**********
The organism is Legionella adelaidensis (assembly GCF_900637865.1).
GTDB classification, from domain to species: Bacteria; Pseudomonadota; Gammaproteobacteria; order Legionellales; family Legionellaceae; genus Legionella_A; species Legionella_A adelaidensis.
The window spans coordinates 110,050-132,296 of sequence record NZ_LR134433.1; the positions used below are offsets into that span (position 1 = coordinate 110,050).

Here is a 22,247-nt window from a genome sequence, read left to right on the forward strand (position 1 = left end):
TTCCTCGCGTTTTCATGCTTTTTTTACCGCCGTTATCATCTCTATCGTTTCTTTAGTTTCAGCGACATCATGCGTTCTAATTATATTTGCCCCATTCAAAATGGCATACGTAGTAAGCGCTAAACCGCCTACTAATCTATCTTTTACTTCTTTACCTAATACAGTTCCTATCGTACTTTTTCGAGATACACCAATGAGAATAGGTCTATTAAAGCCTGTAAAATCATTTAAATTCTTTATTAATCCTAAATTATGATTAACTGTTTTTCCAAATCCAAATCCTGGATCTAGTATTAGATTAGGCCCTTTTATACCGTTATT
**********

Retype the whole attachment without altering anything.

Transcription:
The organism is Legionella adelaidensis (assembly GCF_900637865.1).
GTDB classification, from domain to species: Bacteria; Pseudomonadota; Gammaproteobacteria; order Legionellales; family Legionellaceae; genus Legionella_A; species Legionella_A adelaidensis.
The window spans coordinates 110,050-132,296 of sequence record NZ_LR134433.1; the positions used below are offsets into that span (position 1 = coordinate 110,050).

Here is a 22,247-nt window from a genome sequence, read left to right on the forward strand (position 1 = left end):
TTCCTCGCGTTTTCATGCTTTTTTTACCGCCGTTATCATCTCTATCGTTTCTTTAGTTTCAGCGACATCATGCGTTCTAATTATATTTGCCCCATTCAAAATGGCATACGTAGTAAGCGCTAAACCGCCTACTAATCTATCTTTTACTTCTTTACCTAATACAGTTCCTATCGTACTTTTTCGAGATACACCAATGAGAATAGGTCTATTAAAGCCTGTAAAATCATTTAAATTCTTTATTAATCCTAAATTATGATTAACTGTTTTTCCAAATCCAAATCCTGGATCTAGTATTAGATTAGGCCCTTTTATACCGTTATT